Do we really know what we buy or suggest the “trap labels” of certain foods?

We are accustomed to the fact that a large quantity of the products that we buy look attractive and colorful containers where, almost always, the fruits take on an absolute relevance. Does this type of advertising influence our eating habits? Do we really know what we buy or suggest the “trap labels” of certain foods?

After reviewing more than 40 products that presume to contain fruit as a main ingredient, the OCU is clear: the fruit remains only on demand and unfortunately, in many cases, end up inducing the buyer to cheat.

Where is the fruit of these products? Is it really a fundamental ingredient of these foods?

Well, it seems that the fresh and healthy appearance offered by certain food packages that are really full of aromas, dyes or sugars, it does influence when filling our shopping cart. One reason why the OCU has launched the campaign # tracingstrap where it tries to denounce the advertising hoax that is used to present certain foods as healthy.

And it is not uncommon to find products such as soft drinks, juices, cereals or yoghurts, among many others, where the presence of fruit is minimal and, however, look tagged full of images with these foods to promote a healthier appearance. Are we facing deceptive advertising within the legally permitted?

The OCU has it clear, in many of these products the amounts of added sugars triples the quantities of fruit that the food contains and, nevertheless, it is sold to us as a healthy product, through a fresh and appetizing container when the reality is that , except in rare cases, these products do not exceed 2% fruit content.

What is needed is to eat fruit, not processed foods that boast of having it and in whose composition the fruit is only a percentage almost residual, despite its name or the photos of the container

Within the OCU campaign we can see different examples of products that highlight images of healthy ingredients in their packaging and when they really barely contain them.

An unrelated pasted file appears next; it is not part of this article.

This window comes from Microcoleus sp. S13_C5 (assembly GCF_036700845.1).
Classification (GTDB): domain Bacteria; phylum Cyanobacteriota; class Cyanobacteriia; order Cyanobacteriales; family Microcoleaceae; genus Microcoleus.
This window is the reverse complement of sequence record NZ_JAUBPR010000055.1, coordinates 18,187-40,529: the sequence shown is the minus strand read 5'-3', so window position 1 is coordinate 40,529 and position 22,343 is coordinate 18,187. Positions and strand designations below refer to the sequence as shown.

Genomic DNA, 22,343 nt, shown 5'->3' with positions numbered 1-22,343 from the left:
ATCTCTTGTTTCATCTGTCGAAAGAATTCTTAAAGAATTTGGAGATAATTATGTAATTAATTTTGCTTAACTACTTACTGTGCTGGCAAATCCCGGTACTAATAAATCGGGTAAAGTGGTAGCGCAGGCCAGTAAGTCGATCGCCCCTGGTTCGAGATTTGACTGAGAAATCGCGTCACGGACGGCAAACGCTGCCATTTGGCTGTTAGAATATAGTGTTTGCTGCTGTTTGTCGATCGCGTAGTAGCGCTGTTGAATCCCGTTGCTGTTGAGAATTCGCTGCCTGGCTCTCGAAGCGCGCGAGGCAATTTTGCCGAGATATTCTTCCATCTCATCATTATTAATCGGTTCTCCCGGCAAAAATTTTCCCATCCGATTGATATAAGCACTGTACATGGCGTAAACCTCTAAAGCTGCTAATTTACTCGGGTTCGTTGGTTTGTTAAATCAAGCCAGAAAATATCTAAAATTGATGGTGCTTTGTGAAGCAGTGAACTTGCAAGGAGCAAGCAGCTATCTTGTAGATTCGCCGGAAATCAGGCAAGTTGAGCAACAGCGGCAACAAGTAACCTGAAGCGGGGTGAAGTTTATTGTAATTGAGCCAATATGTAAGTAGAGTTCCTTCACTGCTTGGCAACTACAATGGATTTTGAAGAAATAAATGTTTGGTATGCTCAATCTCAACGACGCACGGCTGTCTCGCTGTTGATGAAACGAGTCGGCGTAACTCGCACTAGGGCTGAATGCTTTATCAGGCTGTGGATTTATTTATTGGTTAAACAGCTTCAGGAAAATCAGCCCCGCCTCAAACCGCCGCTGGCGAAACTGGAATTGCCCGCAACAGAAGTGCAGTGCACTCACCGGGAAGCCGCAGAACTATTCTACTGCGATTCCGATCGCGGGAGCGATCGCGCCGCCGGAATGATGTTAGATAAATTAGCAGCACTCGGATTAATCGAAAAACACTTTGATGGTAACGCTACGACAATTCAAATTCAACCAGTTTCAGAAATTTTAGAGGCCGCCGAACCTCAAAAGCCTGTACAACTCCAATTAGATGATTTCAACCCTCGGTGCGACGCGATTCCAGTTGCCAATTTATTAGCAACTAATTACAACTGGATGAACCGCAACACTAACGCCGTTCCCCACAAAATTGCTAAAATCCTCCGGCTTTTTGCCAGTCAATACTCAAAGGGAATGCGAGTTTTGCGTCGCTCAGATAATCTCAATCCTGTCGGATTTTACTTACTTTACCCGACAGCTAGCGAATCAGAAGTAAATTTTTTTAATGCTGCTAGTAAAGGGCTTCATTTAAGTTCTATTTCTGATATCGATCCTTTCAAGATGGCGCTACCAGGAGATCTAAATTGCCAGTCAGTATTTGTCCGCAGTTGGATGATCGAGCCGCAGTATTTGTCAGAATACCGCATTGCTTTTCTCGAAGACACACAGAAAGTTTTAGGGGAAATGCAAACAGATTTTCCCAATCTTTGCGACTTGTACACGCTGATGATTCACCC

Claim of the OCU

For this reason, through the campaign #etiquetastrampa, the OCU denounces the need to demand a minimum percentage of fruit content to be included in the labeling of the product, without resorting to the use of flavors and colors as a strategy to make a presence visible of fruits.

“Confusing, incomplete labels that have the effect of deceiving the consumer who buys the product thought to have qualities that do not really possess”

In this way, it invites that the products that contain outstanding images of fruits in their containers, corroborate in their labeling the real content of the same, so that what is advertised in the format really corresponds with one of the main ingredients of the product.

They also ask that certain changes be adopted in the regulations to avoid resorting to the classic advertising formulas of “flavor to” that allow violating the prohibition of advertising through images the presence of certain ingredients that the product does not contain.

And what do you think: do we really know what we buy or suggest the “trap labels” of certain products? A campaign that aims to end advertising deception through deceptive labels that invite you to think about “what really is not there”.

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